Operating a Company to Account for Local Issues and Global Changes: What Have We Learned?

Operating a Company to Account for Local Issues and Global Changes: What Have We Learned?

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Wednesday, April 23, 2014 - 9:10am


For Earth Week, we are running guest posts from a number of influential companies and individuals in sustainability. Today's post is written by Terry Yosie, World Environment Center. 

Learning in today’s modern economy starts with a recognition that disruption, speed and complexity have changed the world in which we manage our businesses and govern our societies.  These developments create major risks, but they also yield important opportunities.  This is especially true in managing large enterprises that must account for local issues and cultures in their operations, while adapting to major changes in global society.

During the past decade the World Environment Center (WEC), a global non-profit organization that works with major companies, has implemented projects and initiatives in Australia, Brazil, China, Chile, Costa Rica, Egypt, El Salvador, Guatemala, Honduras, Mexico, Morocco, Nicaragua, and Romania.  This work has involved suppliers and stakeholders from many industry sectors including aluminum production, automotive manufacturing, beverages, chemical and pharmaceutical manufacturing, food production, lodging and hospitality, paper production and textiles.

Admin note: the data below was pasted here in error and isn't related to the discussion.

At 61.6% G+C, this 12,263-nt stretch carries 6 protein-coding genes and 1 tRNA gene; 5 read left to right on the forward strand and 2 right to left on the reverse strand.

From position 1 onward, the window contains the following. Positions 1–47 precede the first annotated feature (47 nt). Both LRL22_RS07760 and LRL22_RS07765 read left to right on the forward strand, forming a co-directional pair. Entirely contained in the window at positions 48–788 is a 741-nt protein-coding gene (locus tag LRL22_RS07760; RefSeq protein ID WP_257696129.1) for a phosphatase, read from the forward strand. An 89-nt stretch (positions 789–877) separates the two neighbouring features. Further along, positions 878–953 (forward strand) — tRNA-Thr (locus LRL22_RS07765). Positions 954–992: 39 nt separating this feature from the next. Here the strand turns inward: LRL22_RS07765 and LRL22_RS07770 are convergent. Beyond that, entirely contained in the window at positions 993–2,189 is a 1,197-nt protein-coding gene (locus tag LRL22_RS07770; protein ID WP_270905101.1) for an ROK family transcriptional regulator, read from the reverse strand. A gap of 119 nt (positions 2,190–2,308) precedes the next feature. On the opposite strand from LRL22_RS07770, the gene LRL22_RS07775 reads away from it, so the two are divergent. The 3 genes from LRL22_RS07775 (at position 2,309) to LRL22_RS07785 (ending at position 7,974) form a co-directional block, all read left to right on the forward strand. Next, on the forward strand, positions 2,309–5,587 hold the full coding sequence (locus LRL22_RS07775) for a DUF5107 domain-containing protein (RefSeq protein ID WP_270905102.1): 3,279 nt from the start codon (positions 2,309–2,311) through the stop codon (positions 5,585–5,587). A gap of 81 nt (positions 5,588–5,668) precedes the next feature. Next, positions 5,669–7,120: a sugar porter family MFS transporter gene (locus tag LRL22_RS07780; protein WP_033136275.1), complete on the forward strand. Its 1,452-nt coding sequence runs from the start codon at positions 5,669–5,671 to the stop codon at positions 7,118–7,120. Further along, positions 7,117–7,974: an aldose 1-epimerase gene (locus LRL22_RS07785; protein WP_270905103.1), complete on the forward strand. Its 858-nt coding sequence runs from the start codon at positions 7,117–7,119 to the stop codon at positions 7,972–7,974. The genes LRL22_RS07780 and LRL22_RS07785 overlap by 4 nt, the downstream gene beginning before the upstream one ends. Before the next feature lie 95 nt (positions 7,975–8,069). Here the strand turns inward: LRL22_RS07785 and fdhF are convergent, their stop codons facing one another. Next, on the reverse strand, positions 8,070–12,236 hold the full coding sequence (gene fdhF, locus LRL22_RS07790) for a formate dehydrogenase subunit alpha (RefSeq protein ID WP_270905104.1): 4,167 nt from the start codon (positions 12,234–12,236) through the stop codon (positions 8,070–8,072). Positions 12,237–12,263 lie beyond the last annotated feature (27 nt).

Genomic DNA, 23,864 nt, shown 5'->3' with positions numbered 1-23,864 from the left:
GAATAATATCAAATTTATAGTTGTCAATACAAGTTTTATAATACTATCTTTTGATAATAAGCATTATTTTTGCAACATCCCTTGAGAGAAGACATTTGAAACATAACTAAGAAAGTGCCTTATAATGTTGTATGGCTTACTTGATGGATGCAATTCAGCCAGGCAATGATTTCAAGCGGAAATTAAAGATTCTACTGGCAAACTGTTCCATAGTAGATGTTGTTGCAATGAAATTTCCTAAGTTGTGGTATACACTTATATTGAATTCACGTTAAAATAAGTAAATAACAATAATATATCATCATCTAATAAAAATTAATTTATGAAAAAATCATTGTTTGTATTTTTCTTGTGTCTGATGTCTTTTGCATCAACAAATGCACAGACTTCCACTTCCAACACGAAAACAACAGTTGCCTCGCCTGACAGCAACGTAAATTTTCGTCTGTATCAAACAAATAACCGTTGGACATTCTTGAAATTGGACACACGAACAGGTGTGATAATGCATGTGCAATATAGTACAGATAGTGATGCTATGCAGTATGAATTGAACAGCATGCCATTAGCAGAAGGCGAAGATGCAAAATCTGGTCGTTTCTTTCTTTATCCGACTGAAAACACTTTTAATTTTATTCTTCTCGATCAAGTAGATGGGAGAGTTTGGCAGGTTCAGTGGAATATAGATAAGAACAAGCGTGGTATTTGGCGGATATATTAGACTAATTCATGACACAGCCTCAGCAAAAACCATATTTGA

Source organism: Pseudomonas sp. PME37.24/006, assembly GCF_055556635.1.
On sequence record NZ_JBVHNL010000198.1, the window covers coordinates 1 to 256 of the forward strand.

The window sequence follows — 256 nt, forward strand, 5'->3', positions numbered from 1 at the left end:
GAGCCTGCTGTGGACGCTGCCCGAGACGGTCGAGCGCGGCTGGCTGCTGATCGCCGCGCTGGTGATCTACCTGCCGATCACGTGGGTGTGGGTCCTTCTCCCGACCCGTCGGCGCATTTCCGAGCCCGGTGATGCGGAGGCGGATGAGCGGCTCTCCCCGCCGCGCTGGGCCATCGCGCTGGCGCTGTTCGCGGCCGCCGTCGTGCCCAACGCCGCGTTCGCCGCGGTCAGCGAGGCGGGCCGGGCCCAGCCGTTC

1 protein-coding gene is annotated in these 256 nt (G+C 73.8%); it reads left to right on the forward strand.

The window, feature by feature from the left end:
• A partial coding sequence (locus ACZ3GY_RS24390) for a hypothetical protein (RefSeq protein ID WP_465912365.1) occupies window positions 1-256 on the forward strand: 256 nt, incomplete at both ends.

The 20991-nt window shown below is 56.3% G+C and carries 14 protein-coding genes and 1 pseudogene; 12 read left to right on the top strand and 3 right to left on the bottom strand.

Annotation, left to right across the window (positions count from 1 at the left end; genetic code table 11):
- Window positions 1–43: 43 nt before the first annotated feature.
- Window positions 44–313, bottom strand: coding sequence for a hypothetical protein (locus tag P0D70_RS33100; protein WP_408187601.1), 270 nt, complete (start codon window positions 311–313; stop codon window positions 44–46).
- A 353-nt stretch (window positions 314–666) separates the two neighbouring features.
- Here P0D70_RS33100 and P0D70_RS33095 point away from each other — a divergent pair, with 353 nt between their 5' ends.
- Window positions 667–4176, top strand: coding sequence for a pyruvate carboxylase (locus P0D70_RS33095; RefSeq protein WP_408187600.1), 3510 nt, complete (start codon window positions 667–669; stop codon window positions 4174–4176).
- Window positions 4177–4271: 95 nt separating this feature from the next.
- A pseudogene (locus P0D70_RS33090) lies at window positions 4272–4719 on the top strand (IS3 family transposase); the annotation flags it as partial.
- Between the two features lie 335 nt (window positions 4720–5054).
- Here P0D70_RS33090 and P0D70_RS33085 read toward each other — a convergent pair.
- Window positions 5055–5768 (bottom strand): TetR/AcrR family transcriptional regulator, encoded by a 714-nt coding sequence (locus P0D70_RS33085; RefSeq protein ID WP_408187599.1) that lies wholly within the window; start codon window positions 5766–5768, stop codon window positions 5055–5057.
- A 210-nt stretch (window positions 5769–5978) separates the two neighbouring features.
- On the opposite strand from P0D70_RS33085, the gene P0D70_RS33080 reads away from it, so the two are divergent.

Five very important lessons have emerged from this decade long experience.  They include:

1.       On-the-ground skills and capabilities are critical to success.  It is very important to find local partners with the right technical and cultural skills—these include suppliers that source raw materials or operate production and service facilities; university professors or students that provide technical expertise; and governmental agencies, non-governmental organizations and local professionals that share common objectives and have important voices in local economies.  Adaptation and collaboration skills are especially important. There is no shortage of motivated and talented people who want to work to improve their own living standards and contribute to the further development of their countries.

2.       Sustainable management of enterprises requires greater clarity and integration.  In too many companies, sustainability objectives and programs continue to be managed differently across separate parts of the organization.  For example, supply chain commitments made at corporate headquarters do not match with the reality of price negotiations between procurement departments and their suppliers.  A major first step in achieving more sustainable management is to become more aligned across the various units of a company to ensure clarity and unity of purpose.